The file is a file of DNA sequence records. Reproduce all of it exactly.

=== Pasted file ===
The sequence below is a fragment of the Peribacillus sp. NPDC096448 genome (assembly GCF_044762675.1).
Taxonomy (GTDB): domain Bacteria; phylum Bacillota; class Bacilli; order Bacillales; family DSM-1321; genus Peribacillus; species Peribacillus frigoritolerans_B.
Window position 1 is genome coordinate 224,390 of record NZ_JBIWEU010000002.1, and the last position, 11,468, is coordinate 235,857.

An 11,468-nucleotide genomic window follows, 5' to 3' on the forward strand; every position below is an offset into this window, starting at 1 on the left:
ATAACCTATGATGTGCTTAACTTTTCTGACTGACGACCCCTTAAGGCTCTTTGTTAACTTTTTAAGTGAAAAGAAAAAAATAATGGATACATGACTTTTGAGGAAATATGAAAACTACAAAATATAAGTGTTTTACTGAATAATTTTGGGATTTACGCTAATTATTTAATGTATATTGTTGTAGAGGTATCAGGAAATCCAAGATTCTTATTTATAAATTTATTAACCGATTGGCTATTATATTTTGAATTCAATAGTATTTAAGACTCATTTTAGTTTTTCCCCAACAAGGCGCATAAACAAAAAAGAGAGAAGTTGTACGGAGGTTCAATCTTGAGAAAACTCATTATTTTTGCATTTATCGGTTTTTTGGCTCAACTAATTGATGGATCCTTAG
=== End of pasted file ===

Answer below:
The sequence below is a fragment of the Peribacillus sp. NPDC096448 genome (assembly GCF_044762675.1).
Taxonomy (GTDB): domain Bacteria; phylum Bacillota; class Bacilli; order Bacillales; family DSM-1321; genus Peribacillus; species Peribacillus frigoritolerans_B.
Window position 1 is genome coordinate 224,390 of record NZ_JBIWEU010000002.1, and the last position, 11,468, is coordinate 235,857.

An 11,468-nucleotide genomic window follows, 5' to 3' on the forward strand; every position below is an offset into this window, starting at 1 on the left:
ATAACCTATGATGTGCTTAACTTTTCTGACTGACGACCCCTTAAGGCTCTTTGTTAACTTTTTAAGTGAAAAGAAAAAAATAATGGATACATGACTTTTGAGGAAATATGAAAACTACAAAATATAAGTGTTTTACTGAATAATTTTGGGATTTACGCTAATTATTTAATGTATATTGTTGTAGAGGTATCAGGAAATCCAAGATTCTTATTTATAAATTTATTAACCGATTGGCTATTATATTTTGAATTCAATAGTATTTAAGACTCATTTTAGTTTTTCCCCAACAAGGCGCATAAACAAAAAAGAGAGAAGTTGTACGGAGGTTCAATCTTGAGAAAACTCATTATTTTTGCATTTATCGGTTTTTTGGCTCAACTAATTGATGGATCCTTAG